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Senate report cites abuses of detainees

The bipartisan study said Rumsfeld and other top officials were directly responsible.

WASHINGTON - A bipartisan Senate report released yesterday says that former Defense Secretary Donald H. Rumsfeld and other top Bush administration officials are directly responsible for abuses of detainees at Guantanamo Bay, Cuba. It also charges that decisions by those officials led to serious offenses against prisoners in Iraq and elsewhere.

The Senate Armed Services Committee report accuses Rumsfeld and his deputies of being the principal architects of the plan to use harsh interrogation techniques on captured fighters and terrorism suspects. It rejected the Bush administration's contention that the policies originated lower down the command chain.

"The abuse of detainees in U.S. custody cannot simply be attributed to the actions of 'a few bad apples' acting on their own," the panel concludes. "The fact is that senior officials in the United States government solicited information on how to use aggressive techniques, redefined the law to create the appearance of their legality, and authorized their use against detainees."

The report, released by Sens. Carl Levin (D., Mich.) and John McCain (R., Ariz) and based on a nearly two-year investigation, said both the policies and resulting controversies tarnished the reputation of the United States and undermined national security. "Those efforts damaged our ability to collect accurate intelligence that could save lives, strengthened the hand of our enemies, and compromised our moral authority," it said.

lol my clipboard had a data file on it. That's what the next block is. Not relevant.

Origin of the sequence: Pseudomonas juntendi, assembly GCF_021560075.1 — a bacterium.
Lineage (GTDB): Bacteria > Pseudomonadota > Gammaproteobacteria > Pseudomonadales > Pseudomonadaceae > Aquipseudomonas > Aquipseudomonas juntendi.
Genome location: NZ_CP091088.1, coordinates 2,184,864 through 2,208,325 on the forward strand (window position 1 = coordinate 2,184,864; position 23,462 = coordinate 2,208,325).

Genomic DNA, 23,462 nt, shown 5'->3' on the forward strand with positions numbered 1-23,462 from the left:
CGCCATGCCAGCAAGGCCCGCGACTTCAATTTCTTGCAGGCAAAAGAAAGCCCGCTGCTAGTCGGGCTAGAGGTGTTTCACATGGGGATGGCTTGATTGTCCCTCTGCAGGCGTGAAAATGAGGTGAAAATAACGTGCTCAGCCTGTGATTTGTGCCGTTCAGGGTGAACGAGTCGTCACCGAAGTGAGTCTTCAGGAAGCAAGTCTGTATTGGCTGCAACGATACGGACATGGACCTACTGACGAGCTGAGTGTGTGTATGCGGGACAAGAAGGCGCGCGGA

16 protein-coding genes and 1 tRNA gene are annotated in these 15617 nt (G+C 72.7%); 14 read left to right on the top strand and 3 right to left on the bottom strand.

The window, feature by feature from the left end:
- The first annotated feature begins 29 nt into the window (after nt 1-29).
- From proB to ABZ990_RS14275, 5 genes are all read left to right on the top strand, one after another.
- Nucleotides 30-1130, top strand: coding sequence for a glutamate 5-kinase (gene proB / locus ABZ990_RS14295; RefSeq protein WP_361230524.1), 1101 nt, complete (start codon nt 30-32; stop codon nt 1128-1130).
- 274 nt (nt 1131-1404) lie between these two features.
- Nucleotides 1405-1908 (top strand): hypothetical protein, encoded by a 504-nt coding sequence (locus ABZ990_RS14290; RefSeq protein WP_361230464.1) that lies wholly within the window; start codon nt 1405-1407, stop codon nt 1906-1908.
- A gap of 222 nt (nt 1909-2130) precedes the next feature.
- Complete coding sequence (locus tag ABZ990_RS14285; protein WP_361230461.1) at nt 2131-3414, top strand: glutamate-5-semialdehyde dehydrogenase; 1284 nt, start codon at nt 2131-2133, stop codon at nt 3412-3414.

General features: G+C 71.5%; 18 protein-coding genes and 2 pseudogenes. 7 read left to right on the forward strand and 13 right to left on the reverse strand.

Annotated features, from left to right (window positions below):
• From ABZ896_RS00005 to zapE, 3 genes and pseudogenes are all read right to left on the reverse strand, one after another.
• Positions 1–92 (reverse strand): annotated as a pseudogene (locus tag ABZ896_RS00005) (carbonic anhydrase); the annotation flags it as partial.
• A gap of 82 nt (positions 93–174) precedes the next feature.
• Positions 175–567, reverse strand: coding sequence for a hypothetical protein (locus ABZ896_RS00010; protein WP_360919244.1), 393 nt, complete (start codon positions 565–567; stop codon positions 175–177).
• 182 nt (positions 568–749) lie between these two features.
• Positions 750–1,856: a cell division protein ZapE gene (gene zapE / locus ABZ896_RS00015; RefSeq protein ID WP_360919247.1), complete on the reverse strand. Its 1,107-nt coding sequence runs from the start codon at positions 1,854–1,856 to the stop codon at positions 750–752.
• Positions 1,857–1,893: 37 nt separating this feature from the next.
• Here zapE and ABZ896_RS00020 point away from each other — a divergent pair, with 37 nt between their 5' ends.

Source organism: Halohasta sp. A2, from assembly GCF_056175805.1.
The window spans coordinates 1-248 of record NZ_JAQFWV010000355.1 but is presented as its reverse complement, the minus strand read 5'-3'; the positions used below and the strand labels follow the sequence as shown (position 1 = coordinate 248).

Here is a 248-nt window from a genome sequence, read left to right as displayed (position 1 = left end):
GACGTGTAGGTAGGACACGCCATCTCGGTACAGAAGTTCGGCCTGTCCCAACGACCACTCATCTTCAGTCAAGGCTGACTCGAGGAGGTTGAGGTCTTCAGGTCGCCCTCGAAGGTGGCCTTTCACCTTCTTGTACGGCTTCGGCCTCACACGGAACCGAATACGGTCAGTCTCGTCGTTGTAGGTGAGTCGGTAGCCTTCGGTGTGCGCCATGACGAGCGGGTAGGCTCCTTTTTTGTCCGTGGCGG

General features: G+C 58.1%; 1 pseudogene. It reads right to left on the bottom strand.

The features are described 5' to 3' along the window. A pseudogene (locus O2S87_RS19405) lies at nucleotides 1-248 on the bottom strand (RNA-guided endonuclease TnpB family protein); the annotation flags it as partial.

The panel's investigation, some of which has been reported previously, focused on the Defense Department's use of controversial interrogation practices, including forced nudity, painful stress positions, sleep deprivation, extreme temperatures and use of dogs.

"The Committee's report details the inexcusable link between abusive interrogation techniques used by our enemies who ignored the Geneva Conventions and interrogation policy for detainees in U.S. custody," McCain, himself a former prisoner of war in Vietnam, said in a statement. "These policies are wrong and must never be repeated."

White House officials have maintained the measures were approved in response to demands from field officers who complained that traditional interrogation methods were not working on some of the more hardened captives.

The decision to use coercive techniques, the report said, arose from a memo signed by Bush on Feb. 7, 2002, declaring that the Geneva Convention's standards for humane treatment did not apply to captured al-Qaeda and Taliban fighters.

In July 2002, Rumseld's staff compiled information about techniques used in military survival schools to simulate conditions that U.S. airmen might face if captured by an enemy that did not follow the Geneva conditions. Those techniques included waterboarding, or simulated drowning, and that program became the template for interrogation methods that were ultimately approved by Rumsfeld himself, the report says.

In the field, U.S. military interrogators used the techniques with little oversight and frequently abusive results, the panel found.

Defenders of the techniques have argued that such measures were justified because of al-Qaeda's disregard for human life. But panel members cited the views of Gen. David H. Petraeus, now head of U.S. Central Command, who in a May 2007 letter to his troops said humane treatment of prisoners allowed Americans to occupy the moral high ground.

"Our values and the laws governing warfare teach us to respect human dignity, maintain our integrity, and do what is right," Petraeus wrote. "Adherence to our values distinguishes us from our enemy."